[Architecture] Thoughts on the Karma test runner...
steve at opendirective.com
steve at opendirective.com
Tue May 31 10:55:06 UTC 2016
I'm not sure this is any use as I'm behind on my testing strategy
I decided to go light and minimise mocking requirements by using FP as much as possible. the intention is to use light weight flexible tools which alow me to build up mocking etc without getting in the way. (like using brunch for build)
I decided to just use tape, browser-run and faucet for unit tests. Testling also looks interesting.
For http endpoints, supertest looks good, based on superagent. Also nightwatchjs based on webdriver looks right for acceptance./ functional. Those together should give end to end assuming apis exist.
Get Outlook for Android
From: Tony Atkins
Sent: Tuesday 31 May 11:17
Subject: [Architecture] Thoughts on the Karma test runner...
To: architecture at lists.gpii.net Architecture
In our recent discussions around Testem, Antranig asked about the Karma test runner. I briefly spiked working with this with a single QUnit test in one of my projects, and wanted to share what I'd learned.
First, and most importantly, their way of working is pretty heavily tailored to unit tests, and to Angular in particular. Check their FAQ:
They specifically say that their focus is not end-to-end tests. Although people have tried working around this with various runners, they do not support first-class mechanisms for starting your own test fixtures before running your tests and stopping them afterward. This is a problem for much of our end-to-end testing, as we need to do things like spin up kettle/gpii.express/gpii.pouch instances before running our tests.
The second major problem causes real problems when testing client-side components:
Basically, they do not have a clean mechanism for loading HTML fixtures, or for loading a whole HTML file with its own separate includes. They plan to provide minor relief for this, but only in the form of a single "context" HTML file common to all tests:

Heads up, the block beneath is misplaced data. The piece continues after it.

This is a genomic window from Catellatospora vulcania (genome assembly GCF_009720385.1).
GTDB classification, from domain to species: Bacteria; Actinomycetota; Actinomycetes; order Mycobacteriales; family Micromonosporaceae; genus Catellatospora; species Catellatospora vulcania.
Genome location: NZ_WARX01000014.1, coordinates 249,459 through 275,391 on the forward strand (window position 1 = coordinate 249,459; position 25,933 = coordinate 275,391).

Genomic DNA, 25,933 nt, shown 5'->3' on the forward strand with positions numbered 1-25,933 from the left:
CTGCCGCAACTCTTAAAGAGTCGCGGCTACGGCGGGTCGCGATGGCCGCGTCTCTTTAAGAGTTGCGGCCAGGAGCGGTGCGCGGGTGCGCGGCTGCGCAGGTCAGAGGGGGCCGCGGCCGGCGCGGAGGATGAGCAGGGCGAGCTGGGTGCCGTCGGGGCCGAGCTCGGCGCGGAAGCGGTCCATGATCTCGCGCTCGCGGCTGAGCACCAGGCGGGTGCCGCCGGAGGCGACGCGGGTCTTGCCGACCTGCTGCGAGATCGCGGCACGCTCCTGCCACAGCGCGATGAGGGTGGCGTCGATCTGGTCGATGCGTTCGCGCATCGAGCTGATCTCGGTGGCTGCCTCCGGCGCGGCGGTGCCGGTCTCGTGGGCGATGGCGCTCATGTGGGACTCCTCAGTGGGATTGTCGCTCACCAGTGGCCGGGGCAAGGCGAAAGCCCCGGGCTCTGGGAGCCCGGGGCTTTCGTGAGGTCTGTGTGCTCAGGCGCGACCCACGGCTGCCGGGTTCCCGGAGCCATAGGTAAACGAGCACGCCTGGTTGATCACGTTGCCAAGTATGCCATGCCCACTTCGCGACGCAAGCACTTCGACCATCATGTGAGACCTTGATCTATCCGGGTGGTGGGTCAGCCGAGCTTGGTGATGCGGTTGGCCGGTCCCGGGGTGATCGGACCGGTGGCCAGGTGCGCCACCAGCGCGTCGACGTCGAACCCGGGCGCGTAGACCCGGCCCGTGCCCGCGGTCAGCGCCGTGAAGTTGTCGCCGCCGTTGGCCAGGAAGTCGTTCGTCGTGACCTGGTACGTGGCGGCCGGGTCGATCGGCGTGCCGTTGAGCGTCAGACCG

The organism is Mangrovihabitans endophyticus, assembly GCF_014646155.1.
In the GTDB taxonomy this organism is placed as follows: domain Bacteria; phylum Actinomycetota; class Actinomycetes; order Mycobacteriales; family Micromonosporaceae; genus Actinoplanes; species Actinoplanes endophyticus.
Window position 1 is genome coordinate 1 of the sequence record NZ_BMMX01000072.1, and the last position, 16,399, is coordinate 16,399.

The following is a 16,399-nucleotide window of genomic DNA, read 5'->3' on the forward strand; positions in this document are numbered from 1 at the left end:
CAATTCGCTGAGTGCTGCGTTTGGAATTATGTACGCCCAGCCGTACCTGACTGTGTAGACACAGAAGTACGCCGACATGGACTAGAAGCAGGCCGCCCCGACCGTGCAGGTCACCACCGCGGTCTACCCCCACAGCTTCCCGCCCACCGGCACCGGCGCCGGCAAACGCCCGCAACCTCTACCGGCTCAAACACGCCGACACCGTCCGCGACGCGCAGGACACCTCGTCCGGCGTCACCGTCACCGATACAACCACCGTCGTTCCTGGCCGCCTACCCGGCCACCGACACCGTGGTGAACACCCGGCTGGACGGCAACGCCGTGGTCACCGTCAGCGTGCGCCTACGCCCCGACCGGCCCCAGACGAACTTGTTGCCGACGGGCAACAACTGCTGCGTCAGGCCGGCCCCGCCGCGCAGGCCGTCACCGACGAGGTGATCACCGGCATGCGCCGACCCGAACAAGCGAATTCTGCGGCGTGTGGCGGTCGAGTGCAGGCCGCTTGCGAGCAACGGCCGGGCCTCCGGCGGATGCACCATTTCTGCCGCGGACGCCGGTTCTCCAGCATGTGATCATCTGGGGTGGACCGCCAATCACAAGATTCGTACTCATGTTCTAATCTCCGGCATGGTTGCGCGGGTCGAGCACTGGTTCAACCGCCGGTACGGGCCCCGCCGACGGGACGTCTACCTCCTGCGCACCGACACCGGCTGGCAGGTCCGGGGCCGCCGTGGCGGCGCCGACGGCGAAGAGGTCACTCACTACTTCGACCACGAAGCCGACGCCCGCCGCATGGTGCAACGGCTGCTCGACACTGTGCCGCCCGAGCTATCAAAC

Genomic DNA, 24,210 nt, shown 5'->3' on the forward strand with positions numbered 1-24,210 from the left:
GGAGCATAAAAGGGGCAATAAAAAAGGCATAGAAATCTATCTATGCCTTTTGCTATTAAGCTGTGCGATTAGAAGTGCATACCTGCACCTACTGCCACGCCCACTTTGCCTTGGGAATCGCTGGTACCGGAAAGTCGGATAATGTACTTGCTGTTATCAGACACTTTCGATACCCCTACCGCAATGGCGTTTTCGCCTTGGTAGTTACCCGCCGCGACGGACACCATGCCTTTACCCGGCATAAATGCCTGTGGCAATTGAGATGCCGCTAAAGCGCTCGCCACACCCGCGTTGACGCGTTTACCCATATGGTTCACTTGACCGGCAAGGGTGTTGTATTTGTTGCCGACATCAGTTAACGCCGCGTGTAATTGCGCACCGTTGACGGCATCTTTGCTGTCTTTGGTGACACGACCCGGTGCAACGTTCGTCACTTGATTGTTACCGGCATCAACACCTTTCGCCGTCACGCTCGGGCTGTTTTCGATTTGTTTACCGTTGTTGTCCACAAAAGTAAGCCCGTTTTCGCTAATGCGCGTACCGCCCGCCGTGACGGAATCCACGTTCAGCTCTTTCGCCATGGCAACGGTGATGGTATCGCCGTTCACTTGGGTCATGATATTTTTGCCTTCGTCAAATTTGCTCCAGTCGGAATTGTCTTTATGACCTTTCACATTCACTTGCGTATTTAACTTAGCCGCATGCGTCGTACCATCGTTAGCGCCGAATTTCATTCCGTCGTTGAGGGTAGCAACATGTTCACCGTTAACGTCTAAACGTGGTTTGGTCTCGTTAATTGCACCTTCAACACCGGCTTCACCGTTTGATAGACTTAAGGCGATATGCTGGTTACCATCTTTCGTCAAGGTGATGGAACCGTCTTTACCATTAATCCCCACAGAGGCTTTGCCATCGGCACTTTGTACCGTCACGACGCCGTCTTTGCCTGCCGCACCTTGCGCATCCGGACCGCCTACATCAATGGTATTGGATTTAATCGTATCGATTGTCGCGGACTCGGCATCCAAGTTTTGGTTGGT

I was hoping to work around this using the "test suites" function provided with infusion, but has thus far proved impossible to use that function with their runner. Their runner loads its own much newer QUnit, which is not compatible with the improvements added in infusion:
Even if it were compatible, or if we manage to figure out a workaround, my impression is that we would be unwise to use Karma for anything but unit tests. Their focus is simply not a good fit for the range of things we need to test.
By comparison, Testem makes some things (notably client side code coverage reports) a bit trickier, but exposes enough low-level controls that we can abstract out the complexity into a series of helper components.
The only other technology I have heard of that I would like to explore is Intern, which would give us better options in testing keyboard navigation and browser back/forward buttons. It seems like it also has all of the low-level hooks we need to build our own fixtures before tests run, and to tear them down afterward, which is encouraging.
Anyway, just wanted to share what I'd learned while it was fresh. Please comment, especially if you have experience with other tools that might help.
-------------- next part --------------
An HTML attachment was scrubbed...
More information about the Architecture